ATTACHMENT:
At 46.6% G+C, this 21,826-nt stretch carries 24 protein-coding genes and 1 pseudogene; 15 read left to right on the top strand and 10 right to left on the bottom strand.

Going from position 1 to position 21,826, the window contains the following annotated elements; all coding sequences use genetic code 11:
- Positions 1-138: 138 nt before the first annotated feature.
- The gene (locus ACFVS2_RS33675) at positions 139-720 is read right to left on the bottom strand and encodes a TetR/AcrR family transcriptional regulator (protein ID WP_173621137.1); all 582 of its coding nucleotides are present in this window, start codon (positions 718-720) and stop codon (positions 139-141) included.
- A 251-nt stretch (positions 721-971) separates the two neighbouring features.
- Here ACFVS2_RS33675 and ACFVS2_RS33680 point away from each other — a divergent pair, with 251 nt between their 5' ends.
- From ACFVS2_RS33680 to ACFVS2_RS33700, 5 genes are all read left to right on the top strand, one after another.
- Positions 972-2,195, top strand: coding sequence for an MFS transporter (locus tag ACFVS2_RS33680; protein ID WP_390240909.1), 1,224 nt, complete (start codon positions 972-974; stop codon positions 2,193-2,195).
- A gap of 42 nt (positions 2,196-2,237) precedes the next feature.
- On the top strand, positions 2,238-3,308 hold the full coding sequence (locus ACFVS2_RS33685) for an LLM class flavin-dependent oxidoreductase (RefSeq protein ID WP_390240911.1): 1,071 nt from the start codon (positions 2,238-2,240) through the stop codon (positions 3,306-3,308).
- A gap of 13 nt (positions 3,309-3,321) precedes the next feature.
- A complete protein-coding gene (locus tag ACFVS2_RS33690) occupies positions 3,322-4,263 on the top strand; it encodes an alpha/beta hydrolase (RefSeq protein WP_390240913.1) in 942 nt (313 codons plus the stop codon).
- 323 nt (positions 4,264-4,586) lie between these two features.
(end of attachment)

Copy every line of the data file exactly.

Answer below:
At 46.6% G+C, this 21,826-nt stretch carries 24 protein-coding genes and 1 pseudogene; 15 read left to right on the top strand and 10 right to left on the bottom strand.

Going from position 1 to position 21,826, the window contains the following annotated elements; all coding sequences use genetic code 11:
- Positions 1-138: 138 nt before the first annotated feature.
- The gene (locus ACFVS2_RS33675) at positions 139-720 is read right to left on the bottom strand and encodes a TetR/AcrR family transcriptional regulator (protein ID WP_173621137.1); all 582 of its coding nucleotides are present in this window, start codon (positions 718-720) and stop codon (positions 139-141) included.
- A 251-nt stretch (positions 721-971) separates the two neighbouring features.
- Here ACFVS2_RS33675 and ACFVS2_RS33680 point away from each other — a divergent pair, with 251 nt between their 5' ends.
- From ACFVS2_RS33680 to ACFVS2_RS33700, 5 genes are all read left to right on the top strand, one after another.
- Positions 972-2,195, top strand: coding sequence for an MFS transporter (locus tag ACFVS2_RS33680; protein ID WP_390240909.1), 1,224 nt, complete (start codon positions 972-974; stop codon positions 2,193-2,195).
- A gap of 42 nt (positions 2,196-2,237) precedes the next feature.
- On the top strand, positions 2,238-3,308 hold the full coding sequence (locus ACFVS2_RS33685) for an LLM class flavin-dependent oxidoreductase (RefSeq protein ID WP_390240911.1): 1,071 nt from the start codon (positions 2,238-2,240) through the stop codon (positions 3,306-3,308).
- A gap of 13 nt (positions 3,309-3,321) precedes the next feature.
- A complete protein-coding gene (locus tag ACFVS2_RS33690) occupies positions 3,322-4,263 on the top strand; it encodes an alpha/beta hydrolase (RefSeq protein WP_390240913.1) in 942 nt (313 codons plus the stop codon).
- 323 nt (positions 4,264-4,586) lie between these two features.